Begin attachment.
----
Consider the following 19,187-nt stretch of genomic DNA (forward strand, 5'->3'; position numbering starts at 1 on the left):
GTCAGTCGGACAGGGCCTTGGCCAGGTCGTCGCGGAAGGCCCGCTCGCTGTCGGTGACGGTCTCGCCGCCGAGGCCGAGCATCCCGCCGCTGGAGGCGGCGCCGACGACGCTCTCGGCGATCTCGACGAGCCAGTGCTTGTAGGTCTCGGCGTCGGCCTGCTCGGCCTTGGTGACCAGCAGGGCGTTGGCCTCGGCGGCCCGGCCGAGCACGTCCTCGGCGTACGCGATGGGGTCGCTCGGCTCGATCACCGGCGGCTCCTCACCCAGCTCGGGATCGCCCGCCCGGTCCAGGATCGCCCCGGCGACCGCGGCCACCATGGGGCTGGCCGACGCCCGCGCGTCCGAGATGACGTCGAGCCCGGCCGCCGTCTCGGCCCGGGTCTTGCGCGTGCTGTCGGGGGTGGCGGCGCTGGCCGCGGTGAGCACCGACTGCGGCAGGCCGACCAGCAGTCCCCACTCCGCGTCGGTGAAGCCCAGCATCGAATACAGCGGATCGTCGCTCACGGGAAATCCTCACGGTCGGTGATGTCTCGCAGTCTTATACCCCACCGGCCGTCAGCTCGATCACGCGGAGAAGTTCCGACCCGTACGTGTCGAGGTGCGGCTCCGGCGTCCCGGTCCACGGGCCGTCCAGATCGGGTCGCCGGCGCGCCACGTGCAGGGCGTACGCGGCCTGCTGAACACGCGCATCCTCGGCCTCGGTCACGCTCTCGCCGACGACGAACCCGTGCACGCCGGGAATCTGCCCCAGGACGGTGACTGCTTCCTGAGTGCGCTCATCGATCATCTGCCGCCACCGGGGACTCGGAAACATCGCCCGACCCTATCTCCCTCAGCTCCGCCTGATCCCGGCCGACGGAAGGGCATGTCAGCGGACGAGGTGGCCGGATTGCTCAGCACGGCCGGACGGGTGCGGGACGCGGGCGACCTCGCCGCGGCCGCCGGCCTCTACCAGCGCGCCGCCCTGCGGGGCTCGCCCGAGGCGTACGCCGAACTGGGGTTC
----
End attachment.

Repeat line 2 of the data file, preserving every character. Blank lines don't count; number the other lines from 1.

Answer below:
GTCAGTCGGACAGGGCCTTGGCCAGGTCGTCGCGGAAGGCCCGCTCGCTGTCGGTGACGGTCTCGCCGCCGAGGCCGAGCATCCCGCCGCTGGAGGCGGCGCCGACGACGCTCTCGGCGATCTCGACGAGCCAGTGCTTGTAGGTCTCGGCGTCGGCCTGCTCGGCCTTGGTGACCAGCAGGGCGTTGGCCTCGGCGGCCCGGCCGAGCACGTCCTCGGCGTACGCGATGGGGTCGCTCGGCTCGATCACCGGCGGCTCCTCACCCAGCTCGGGATCGCCCGCCCGGTCCAGGATCGCCCCGGCGACCGCGGCCACCATGGGGCTGGCCGACGCCCGCGCGTCCGAGATGACGTCGAGCCCGGCCGCCGTCTCGGCCCGGGTCTTGCGCGTGCTGTCGGGGGTGGCGGCGCTGGCCGCGGTGAGCACCGACTGCGGCAGGCCGACCAGCAGTCCCCACTCCGCGTCGGTGAAGCCCAGCATCGAATACAGCGGATCGTCGCTCACGGGAAATCCTCACGGTCGGTGATGTCTCGCAGTCTTATACCCCACCGGCCGTCAGCTCGATCACGCGGAGAAGTTCCGACCCGTACGTGTCGAGGTGCGGCTCCGGCGTCCCGGTCCACGGGCCGTCCAGATCGGGTCGCCGGCGCGCCACGTGCAGGGCGTACGCGGCCTGCTGAACACGCGCATCCTCGGCCTCGGTCACGCTCTCGCCGACGACGAACCCGTGCACGCCGGGAATCTGCCCCAGGACGGTGACTGCTTCCTGAGTGCGCTCATCGATCATCTGCCGCCACCGGGGACTCGGAAACATCGCCCGACCCTATCTCCCTCAGCTCCGCCTGATCCCGGCCGACGGAAGGGCATGTCAGCGGACGAGGTGGCCGGATTGCTCAGCACGGCCGGACGGGTGCGGGACGCGGGCGACCTCGCCGCGGCCGCCGGCCTCTACCAGCGCGCCGCCCTGCGGGGCTCGCCCGAGGCGTACGCCGAACTGGGGTTC